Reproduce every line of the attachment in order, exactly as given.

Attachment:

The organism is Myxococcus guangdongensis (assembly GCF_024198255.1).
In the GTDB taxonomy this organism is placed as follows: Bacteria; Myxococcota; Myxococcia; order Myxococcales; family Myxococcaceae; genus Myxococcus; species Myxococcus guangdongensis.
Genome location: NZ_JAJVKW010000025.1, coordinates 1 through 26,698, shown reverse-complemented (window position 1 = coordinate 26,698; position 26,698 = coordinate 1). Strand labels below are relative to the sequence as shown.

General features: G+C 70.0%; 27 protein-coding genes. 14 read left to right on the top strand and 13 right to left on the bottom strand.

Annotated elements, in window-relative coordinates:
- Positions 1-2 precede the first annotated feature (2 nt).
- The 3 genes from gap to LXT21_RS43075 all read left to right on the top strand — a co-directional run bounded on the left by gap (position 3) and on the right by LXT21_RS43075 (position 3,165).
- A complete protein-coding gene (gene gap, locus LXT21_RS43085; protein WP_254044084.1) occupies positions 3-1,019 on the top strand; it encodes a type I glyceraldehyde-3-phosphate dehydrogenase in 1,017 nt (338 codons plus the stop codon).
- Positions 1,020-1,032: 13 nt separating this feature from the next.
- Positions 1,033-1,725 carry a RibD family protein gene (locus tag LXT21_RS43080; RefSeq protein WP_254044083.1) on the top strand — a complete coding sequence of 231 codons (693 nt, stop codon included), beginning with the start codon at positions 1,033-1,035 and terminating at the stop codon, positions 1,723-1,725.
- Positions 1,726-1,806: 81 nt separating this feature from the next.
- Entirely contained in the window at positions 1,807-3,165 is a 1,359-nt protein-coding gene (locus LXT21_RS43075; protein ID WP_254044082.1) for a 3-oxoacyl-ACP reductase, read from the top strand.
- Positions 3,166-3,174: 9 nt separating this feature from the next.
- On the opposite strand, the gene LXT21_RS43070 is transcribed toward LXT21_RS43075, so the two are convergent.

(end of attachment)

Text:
The organism is Myxococcus guangdongensis (assembly GCF_024198255.1).
In the GTDB taxonomy this organism is placed as follows: Bacteria; Myxococcota; Myxococcia; order Myxococcales; family Myxococcaceae; genus Myxococcus; species Myxococcus guangdongensis.
Genome location: NZ_JAJVKW010000025.1, coordinates 1 through 26,698, shown reverse-complemented (window position 1 = coordinate 26,698; position 26,698 = coordinate 1). Strand labels below are relative to the sequence as shown.

General features: G+C 70.0%; 27 protein-coding genes. 14 read left to right on the top strand and 13 right to left on the bottom strand.

Annotated elements, in window-relative coordinates:
- Positions 1-2 precede the first annotated feature (2 nt).
- The 3 genes from gap to LXT21_RS43075 all read left to right on the top strand — a co-directional run bounded on the left by gap (position 3) and on the right by LXT21_RS43075 (position 3,165).
- A complete protein-coding gene (gene gap, locus LXT21_RS43085; protein WP_254044084.1) occupies positions 3-1,019 on the top strand; it encodes a type I glyceraldehyde-3-phosphate dehydrogenase in 1,017 nt (338 codons plus the stop codon).
- Positions 1,020-1,032: 13 nt separating this feature from the next.
- Positions 1,033-1,725 carry a RibD family protein gene (locus tag LXT21_RS43080; RefSeq protein WP_254044083.1) on the top strand — a complete coding sequence of 231 codons (693 nt, stop codon included), beginning with the start codon at positions 1,033-1,035 and terminating at the stop codon, positions 1,723-1,725.
- Positions 1,726-1,806: 81 nt separating this feature from the next.
- Entirely contained in the window at positions 1,807-3,165 is a 1,359-nt protein-coding gene (locus LXT21_RS43075; protein ID WP_254044082.1) for a 3-oxoacyl-ACP reductase, read from the top strand.
- Positions 3,166-3,174: 9 nt separating this feature from the next.
- On the opposite strand, the gene LXT21_RS43070 is transcribed toward LXT21_RS43075, so the two are convergent.